Second World War Posters

Mass Communications Academic, @MMUBS. British Home Front Propaganda posters as researched for a PhD completed 2004. In 1997, unwittingly wrote the first history of the Keep Calm and Carry On poster, which she now follows with interest.

[MEDIA] ‘Keep calm: The story behind the UK’s most famous poster design’ for @CNNStyle

The other week, I had a very enjoyable chat with Jacopo Prisco from CNN Style, and yesterday, the story posted: It's a pretty good representation of the conversation, although "the "Keep Calm" version never left the warehouses.", as it was distributed around the country, just never officially sanctioned for release on the billboards. Also clarify that A.P. Waterfield definitely provided the text for 'Your Courage' poster, but it's not clear who wrote the words for this…

[MEDIA] Keep calm and carry on: a slogan for an age of crisis in @ConversationUK

With my book officially released today, I wrote a piece for The Conversation ('Academic rigour, journalistic flair'). The piece starts: The slogan Keep Calm and Carry On has been ubiquitous within newspaper headlines in 2017 as the UK careered from one crisis to another. It seems to sum up a very British character – yet it is used the world over to represent the fight against adversity. Some people may be getting sick of it…

[WRITER] The book ARRIVES! #KeepCalmandCarryOn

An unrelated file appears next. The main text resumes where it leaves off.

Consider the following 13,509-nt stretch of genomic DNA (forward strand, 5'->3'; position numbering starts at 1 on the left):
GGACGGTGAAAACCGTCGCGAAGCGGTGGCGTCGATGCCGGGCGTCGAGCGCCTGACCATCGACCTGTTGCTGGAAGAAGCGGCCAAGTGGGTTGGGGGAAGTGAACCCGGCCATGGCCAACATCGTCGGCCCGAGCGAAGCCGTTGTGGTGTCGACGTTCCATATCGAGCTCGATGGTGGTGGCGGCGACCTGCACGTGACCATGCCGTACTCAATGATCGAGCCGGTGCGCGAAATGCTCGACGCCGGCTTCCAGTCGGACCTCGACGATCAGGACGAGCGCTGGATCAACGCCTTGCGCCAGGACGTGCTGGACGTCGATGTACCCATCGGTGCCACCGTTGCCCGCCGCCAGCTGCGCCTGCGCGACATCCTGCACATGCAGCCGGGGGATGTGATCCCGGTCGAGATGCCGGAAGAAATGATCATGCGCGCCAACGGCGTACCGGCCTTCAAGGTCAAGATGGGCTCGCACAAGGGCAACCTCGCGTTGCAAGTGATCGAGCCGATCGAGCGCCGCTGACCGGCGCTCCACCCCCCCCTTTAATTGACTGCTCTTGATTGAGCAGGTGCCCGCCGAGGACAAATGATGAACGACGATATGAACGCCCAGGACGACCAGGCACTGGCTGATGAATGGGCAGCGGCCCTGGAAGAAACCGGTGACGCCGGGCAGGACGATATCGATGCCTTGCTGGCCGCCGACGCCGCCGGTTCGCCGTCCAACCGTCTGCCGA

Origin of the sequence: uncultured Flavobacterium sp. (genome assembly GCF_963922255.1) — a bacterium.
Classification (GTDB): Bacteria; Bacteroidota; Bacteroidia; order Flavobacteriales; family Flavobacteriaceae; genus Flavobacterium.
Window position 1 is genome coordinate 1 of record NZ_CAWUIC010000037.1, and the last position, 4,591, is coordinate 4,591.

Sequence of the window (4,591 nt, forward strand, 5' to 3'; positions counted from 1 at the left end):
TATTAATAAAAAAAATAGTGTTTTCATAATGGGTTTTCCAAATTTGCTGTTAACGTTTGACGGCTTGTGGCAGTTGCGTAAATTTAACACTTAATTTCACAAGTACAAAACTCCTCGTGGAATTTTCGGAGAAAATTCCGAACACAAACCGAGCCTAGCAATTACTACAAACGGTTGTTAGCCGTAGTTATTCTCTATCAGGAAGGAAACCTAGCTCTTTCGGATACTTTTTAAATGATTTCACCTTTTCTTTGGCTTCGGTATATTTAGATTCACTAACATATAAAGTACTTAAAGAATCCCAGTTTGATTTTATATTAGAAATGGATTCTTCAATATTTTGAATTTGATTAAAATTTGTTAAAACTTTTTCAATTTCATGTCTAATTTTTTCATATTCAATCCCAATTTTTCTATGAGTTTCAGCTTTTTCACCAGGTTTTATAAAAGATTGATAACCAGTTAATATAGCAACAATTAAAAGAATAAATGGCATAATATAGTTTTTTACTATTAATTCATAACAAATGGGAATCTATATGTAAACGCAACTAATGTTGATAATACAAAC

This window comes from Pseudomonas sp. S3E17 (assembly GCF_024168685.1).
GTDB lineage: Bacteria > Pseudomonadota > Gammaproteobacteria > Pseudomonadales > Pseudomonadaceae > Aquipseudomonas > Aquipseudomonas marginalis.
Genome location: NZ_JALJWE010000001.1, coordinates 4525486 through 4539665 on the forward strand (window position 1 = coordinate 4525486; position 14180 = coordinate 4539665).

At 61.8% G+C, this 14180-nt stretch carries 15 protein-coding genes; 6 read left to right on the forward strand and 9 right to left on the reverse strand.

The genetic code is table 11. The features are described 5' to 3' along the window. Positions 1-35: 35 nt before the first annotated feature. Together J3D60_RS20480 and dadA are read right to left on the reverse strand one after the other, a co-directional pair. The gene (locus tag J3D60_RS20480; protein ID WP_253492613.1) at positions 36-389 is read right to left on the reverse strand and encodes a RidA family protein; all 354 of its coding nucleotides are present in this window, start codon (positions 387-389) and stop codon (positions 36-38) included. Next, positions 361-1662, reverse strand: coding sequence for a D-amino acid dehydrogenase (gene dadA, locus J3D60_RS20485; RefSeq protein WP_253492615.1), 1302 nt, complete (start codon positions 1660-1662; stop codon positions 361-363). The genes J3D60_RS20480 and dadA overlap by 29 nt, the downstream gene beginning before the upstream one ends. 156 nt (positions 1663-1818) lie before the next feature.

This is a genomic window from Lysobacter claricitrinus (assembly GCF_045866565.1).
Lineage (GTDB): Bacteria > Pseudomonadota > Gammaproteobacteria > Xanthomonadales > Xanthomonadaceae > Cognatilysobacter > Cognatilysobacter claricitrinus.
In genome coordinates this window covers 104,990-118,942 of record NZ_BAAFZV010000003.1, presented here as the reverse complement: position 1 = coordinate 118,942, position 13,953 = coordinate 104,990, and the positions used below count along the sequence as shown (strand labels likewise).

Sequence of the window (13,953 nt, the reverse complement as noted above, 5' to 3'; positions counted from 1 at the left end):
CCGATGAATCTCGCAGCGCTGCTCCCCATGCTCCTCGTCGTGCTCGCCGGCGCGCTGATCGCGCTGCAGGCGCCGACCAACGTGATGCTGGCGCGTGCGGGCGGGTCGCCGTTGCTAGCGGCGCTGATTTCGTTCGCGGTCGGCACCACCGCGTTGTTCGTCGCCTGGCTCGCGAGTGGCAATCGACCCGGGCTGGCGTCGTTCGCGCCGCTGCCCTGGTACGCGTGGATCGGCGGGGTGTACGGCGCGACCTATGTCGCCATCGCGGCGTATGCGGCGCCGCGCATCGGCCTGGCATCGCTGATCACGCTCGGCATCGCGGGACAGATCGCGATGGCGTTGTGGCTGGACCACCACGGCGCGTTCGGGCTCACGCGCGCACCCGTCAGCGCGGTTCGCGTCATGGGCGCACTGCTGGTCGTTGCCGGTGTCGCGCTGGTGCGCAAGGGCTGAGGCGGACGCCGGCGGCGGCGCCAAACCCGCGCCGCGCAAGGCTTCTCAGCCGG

It's a thrill that never really gets less exciting! You know you've written the text, seen various edits and temporary layouts, but to actually hold THE BOOK in your hands is very exciting - and my 'complimentary copy' arrived from the Imperial War Museum today! I'm tired, my body is fighting the infections, but the book is HERE! You can buy from the Imperial War Museum or Amazon, or all the usual outlets officially from 26th October…

[MEDIA] Keep Calm and Carry On: The Wartime slogan that became a motto for our times in @Daily_Express

So, we're at a full circle. In 2009, I was quoted in the Daily Express (drawing from my PhD thesis) about Keep Calm and Carry On, which only a couple of days before a friend had alerted me was making waves. I thought this was highly amusing, as the poster had not been used in the Second World War, although the other two posters in the series had, and I'd written about them extensively in…